CHICAGO — The number of injections required for the successful treatment of neovascular age-related macular degeneration could be reduced considerably with experimental therapies, new research shows.
Treatments in the late stages of development could be administered every 3 months instead of monthly or bimonthly. And data from a phase 1 study of gene therapy foreshadow a day when a single treatment could control the disease indefinitely.
“Drugs that last longer have been the Holy Grail ever since anti-VEGFs were introduced,” said Julia Haller, MD, from Wills Eye Hospital in Philadelphia, who moderated the session during which the trial data were presented.
That goal “is definitely closer now,” she told Medscape Medical News.
Frequency is an issue because many patients find it difficult or inconvenient to visit a clinic for monthly eye injections. “We know that, left to their own devices and given the vicissitudes of life, patients will not come in as often as they should,” Haller said here at the American Academy of Ophthalmology 2018 Annual Meeting.
Brolucizumab (Alcon and Novartis), a humanized, single-chain antibody fragment inhibitor of VEGF A, has cleared the most hurdles. Researchers believe that it works better than the VEGF inhibitors currently on the market because it is a smaller molecule, allowing greater tissue penetration and the administration of higher drug concentrations.
Two-year data from the phase 3 HAWK (NCT02307682) and HARRIER (NCT02434328) trials presented show that best-corrected visual acuity (BCVA) and safety profile are comparable with brolucizumab administered every 12 weeks and aflibercept administered every 8 weeks. And brolucizumab outperforms aflibercept on disease progression measured with optical coherence tomography.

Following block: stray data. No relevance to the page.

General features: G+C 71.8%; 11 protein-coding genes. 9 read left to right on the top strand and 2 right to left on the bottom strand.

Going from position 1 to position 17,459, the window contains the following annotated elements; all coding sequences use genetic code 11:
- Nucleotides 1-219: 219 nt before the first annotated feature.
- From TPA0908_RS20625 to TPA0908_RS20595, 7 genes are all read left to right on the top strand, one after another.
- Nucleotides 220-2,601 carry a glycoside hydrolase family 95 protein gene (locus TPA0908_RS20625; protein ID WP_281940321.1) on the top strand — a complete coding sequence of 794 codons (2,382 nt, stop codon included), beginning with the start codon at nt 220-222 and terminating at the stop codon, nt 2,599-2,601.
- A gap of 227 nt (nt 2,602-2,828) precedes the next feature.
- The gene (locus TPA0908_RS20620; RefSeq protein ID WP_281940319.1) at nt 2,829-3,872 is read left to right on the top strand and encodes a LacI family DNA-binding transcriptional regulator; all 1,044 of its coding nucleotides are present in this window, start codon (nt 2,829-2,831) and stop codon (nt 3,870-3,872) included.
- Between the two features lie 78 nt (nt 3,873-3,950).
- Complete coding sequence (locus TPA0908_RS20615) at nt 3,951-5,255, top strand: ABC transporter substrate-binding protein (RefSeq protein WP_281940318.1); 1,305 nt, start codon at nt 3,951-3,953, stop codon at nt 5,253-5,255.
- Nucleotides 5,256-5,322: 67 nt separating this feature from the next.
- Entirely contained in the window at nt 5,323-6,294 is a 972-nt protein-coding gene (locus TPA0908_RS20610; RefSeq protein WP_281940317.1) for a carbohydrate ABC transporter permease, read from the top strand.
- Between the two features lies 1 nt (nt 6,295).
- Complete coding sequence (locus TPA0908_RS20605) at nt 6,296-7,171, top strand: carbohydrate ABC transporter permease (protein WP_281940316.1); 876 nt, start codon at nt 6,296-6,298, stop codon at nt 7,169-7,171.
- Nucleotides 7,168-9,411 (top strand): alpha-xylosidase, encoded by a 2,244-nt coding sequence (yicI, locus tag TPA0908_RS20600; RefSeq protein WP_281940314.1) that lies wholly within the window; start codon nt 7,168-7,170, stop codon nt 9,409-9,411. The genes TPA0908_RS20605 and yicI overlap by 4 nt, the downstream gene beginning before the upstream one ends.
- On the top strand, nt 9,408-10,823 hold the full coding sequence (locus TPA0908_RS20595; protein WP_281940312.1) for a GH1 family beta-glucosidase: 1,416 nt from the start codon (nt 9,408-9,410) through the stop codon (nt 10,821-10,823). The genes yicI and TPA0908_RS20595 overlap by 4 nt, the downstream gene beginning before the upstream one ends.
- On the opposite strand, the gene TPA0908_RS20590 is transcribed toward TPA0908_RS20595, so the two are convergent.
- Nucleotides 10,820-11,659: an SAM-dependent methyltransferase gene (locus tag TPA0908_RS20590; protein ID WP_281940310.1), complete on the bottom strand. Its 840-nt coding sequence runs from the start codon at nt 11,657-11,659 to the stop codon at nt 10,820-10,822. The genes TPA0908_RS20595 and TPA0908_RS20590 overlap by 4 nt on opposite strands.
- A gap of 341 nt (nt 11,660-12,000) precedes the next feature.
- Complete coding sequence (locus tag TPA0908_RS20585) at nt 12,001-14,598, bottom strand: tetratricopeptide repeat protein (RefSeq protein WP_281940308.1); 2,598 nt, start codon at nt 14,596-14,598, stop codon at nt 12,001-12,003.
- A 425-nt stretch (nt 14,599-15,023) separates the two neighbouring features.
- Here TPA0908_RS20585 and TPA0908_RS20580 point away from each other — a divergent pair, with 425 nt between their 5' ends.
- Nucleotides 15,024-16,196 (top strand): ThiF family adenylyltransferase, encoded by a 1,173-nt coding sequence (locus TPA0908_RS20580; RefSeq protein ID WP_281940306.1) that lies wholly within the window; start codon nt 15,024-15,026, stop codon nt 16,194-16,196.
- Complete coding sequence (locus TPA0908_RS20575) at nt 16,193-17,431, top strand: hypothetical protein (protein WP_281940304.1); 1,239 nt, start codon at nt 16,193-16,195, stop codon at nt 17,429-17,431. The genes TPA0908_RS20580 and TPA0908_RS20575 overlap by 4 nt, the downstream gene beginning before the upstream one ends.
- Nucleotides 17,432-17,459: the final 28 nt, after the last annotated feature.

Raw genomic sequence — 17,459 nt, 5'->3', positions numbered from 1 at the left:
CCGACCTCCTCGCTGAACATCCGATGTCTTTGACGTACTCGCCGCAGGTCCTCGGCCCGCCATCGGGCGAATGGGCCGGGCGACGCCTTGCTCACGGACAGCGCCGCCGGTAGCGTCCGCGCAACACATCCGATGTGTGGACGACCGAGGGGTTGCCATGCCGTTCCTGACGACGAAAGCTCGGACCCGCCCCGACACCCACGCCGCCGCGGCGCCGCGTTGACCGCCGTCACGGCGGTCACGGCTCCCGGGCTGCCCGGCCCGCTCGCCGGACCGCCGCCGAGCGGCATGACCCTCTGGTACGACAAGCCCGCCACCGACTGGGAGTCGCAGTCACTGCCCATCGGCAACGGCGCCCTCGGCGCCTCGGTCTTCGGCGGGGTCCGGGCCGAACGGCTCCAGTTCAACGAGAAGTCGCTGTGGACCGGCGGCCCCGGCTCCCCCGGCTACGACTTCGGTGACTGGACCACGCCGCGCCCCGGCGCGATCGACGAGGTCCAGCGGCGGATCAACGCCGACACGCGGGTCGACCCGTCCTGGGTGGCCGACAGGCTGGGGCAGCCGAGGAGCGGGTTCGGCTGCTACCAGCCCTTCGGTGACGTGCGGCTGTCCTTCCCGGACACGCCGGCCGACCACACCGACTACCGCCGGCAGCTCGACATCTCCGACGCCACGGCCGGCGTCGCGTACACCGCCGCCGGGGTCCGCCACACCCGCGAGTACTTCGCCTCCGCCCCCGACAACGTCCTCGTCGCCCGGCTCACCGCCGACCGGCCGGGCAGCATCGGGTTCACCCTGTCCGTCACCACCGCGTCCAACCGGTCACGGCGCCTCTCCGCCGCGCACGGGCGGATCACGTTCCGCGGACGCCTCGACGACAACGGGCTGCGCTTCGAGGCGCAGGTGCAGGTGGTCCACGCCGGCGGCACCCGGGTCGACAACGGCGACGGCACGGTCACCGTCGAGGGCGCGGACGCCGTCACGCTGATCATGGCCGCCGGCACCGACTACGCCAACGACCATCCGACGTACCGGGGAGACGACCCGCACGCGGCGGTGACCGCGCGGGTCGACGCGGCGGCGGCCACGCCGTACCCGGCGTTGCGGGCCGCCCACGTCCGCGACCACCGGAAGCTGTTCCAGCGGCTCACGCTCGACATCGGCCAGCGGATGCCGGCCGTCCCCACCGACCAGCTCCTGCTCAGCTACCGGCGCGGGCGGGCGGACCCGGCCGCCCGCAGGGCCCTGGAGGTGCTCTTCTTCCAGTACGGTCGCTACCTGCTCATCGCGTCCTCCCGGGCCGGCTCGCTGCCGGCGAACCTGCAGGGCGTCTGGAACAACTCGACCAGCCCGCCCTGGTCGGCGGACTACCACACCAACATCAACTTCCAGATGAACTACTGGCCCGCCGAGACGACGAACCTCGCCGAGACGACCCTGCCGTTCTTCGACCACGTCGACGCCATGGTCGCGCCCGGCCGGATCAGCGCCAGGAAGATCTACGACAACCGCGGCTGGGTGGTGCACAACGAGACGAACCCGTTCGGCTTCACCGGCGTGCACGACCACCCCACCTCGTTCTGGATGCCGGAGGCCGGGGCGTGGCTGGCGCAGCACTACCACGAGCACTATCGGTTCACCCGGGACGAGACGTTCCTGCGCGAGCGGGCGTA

At 48 weeks, there were 370 patients in the brolucizumab group and 369 in the aflibercept group. By 96 weeks, fewer patients in the brolucizumab group than in the aflibercept group had discontinued treatment (28 vs 40).
|Table 1. Vision Changes at 48 and 96 Weeks in HARRIER|
|Dosing interval, weeks||12||8|
|Mean change in BCVA, letter|
|At 48 weeks||6.1||6.6|
|At 96 weeks||5.9||5.3|
Data from the phase 3 SEQUOIA (NCT02462486) and CEDAR (NCT02462928) trials of abicipar (Molecular Partners and Allergan) were also presented. The agent uses DARPin technology to create small molecules capable of binding to multiple targets, in this case, VEGF and platelet-derived growth factor (PDGF) receptors.
At 1 year, the effectiveness of abicipar administered every 8 to 12 weeks was similar to that of ranibizumab administered every 4 weeks. And reductions in central retinal thickness were similar with the two drugs.
Although the rate of inflammation was higher with abicipar than with ranibizumab (15.3% vs 0.3%), most was mild and controlled with topical corticosteroids.
|Table 2. Vision Changes at 52 Weeks in SEQUOIA|
|Variable||Abicipar (n = 265)||Ranibizumab (n = 299)|
|Dosing interval, weeks||12||4|
|Mean change in BCVA, letters||7.3||8.3|